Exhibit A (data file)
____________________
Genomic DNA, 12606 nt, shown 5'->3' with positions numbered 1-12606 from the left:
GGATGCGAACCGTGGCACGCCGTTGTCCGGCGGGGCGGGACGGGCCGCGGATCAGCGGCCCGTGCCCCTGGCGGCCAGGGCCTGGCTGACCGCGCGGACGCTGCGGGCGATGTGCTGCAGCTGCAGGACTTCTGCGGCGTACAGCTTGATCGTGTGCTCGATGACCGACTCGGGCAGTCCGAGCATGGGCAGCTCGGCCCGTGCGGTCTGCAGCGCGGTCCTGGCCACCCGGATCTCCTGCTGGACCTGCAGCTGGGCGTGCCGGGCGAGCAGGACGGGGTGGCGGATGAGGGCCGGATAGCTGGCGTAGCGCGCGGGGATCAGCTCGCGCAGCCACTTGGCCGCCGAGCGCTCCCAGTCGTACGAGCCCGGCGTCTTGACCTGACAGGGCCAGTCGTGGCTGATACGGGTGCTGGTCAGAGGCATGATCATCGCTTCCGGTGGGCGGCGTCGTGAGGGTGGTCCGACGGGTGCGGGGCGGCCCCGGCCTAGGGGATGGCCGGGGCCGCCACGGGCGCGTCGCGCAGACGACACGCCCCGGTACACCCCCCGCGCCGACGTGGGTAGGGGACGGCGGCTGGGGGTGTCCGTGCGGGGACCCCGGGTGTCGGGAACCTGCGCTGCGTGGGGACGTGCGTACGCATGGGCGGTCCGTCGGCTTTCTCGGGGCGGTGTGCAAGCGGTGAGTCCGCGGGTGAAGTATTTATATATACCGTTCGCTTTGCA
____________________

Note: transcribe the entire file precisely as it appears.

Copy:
Genomic DNA, 12606 nt, shown 5'->3' with positions numbered 1-12606 from the left:
GGATGCGAACCGTGGCACGCCGTTGTCCGGCGGGGCGGGACGGGCCGCGGATCAGCGGCCCGTGCCCCTGGCGGCCAGGGCCTGGCTGACCGCGCGGACGCTGCGGGCGATGTGCTGCAGCTGCAGGACTTCTGCGGCGTACAGCTTGATCGTGTGCTCGATGACCGACTCGGGCAGTCCGAGCATGGGCAGCTCGGCCCGTGCGGTCTGCAGCGCGGTCCTGGCCACCCGGATCTCCTGCTGGACCTGCAGCTGGGCGTGCCGGGCGAGCAGGACGGGGTGGCGGATGAGGGCCGGATAGCTGGCGTAGCGCGCGGGGATCAGCTCGCGCAGCCACTTGGCCGCCGAGCGCTCCCAGTCGTACGAGCCCGGCGTCTTGACCTGACAGGGCCAGTCGTGGCTGATACGGGTGCTGGTCAGAGGCATGATCATCGCTTCCGGTGGGCGGCGTCGTGAGGGTGGTCCGACGGGTGCGGGGCGGCCCCGGCCTAGGGGATGGCCGGGGCCGCCACGGGCGCGTCGCGCAGACGACACGCCCCGGTACACCCCCCGCGCCGACGTGGGTAGGGGACGGCGGCTGGGGGTGTCCGTGCGGGGACCCCGGGTGTCGGGAACCTGCGCTGCGTGGGGACGTGCGTACGCATGGGCGGTCCGTCGGCTTTCTCGGGGCGGTGTGCAAGCGGTGAGTCCGCGGGTGAAGTATTTATATATACCGTTCGCTTTGCA